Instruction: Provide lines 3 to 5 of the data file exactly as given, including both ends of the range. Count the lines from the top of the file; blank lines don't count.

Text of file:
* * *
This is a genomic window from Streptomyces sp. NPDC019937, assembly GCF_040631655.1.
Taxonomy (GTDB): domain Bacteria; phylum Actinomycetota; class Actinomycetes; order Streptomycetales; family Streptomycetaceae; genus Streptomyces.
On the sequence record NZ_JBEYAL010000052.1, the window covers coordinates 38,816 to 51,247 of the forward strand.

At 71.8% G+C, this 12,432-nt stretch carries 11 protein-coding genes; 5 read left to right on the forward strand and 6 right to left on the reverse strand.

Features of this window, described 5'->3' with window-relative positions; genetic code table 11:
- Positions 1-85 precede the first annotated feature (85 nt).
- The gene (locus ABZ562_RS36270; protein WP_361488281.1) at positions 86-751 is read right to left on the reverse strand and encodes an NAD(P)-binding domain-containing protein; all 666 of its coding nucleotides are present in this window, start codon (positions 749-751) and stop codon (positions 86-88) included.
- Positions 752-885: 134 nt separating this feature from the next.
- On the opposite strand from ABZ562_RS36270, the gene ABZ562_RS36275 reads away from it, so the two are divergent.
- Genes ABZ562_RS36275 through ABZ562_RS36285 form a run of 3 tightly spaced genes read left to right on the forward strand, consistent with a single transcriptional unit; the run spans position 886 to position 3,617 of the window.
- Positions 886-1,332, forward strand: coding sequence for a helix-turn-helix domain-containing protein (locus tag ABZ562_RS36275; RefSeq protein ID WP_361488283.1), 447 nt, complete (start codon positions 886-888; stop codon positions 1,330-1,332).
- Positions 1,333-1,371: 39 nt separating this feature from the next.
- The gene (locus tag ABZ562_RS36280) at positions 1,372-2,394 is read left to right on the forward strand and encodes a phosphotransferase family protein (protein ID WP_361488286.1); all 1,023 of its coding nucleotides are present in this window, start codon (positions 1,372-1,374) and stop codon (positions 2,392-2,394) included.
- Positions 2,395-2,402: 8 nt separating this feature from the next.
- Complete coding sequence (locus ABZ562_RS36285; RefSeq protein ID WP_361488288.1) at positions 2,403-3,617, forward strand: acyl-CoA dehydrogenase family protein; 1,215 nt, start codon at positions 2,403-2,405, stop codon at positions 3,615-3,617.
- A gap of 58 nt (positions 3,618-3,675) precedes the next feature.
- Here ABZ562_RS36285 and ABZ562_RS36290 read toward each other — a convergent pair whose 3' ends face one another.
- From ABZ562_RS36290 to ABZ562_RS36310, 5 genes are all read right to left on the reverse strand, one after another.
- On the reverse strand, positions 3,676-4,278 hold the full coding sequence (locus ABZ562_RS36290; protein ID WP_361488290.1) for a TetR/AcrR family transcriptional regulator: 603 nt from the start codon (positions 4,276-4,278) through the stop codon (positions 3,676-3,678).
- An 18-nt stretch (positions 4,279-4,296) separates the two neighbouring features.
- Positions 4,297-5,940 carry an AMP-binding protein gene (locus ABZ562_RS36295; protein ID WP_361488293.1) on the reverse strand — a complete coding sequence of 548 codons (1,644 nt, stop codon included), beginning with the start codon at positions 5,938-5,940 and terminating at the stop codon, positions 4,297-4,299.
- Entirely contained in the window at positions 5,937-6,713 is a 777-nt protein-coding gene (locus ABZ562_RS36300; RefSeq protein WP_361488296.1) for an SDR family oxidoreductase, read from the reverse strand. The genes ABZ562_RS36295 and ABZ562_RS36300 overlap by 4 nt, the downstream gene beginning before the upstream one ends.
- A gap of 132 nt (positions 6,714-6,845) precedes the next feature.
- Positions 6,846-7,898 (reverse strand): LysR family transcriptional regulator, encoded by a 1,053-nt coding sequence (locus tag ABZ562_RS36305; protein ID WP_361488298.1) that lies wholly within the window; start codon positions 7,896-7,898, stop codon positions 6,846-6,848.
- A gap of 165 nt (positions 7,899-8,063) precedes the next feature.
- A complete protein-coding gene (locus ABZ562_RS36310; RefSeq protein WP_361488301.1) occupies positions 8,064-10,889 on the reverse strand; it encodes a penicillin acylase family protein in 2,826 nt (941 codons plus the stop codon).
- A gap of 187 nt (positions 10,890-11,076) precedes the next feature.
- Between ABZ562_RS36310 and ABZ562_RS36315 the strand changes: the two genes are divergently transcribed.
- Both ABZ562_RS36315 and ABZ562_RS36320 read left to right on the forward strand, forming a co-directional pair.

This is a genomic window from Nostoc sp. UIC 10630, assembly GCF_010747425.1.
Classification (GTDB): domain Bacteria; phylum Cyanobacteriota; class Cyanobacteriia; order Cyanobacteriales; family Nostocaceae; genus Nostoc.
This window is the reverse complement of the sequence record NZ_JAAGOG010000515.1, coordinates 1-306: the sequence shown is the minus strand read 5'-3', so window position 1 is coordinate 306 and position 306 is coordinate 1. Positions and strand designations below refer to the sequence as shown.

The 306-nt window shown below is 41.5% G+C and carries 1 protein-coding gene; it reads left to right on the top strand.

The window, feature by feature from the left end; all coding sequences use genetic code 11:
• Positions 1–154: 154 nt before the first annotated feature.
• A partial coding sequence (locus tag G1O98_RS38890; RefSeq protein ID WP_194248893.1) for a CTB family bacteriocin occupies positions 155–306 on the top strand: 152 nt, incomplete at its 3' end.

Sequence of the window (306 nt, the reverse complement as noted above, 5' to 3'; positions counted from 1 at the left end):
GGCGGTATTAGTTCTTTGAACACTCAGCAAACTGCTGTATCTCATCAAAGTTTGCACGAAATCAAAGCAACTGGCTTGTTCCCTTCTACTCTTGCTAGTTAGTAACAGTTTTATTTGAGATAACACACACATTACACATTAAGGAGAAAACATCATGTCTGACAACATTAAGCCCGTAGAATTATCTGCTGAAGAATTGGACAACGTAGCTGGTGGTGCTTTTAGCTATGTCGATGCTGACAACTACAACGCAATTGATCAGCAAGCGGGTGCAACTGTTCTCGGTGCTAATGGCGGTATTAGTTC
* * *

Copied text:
On the sequence record NZ_JBEYAL010000052.1, the window covers coordinates 38,816 to 51,247 of the forward strand.

At 71.8% G+C, this 12,432-nt stretch carries 11 protein-coding genes; 5 read left to right on the forward strand and 6 right to left on the reverse strand.

Features of this window, described 5'->3' with window-relative positions; genetic code table 11: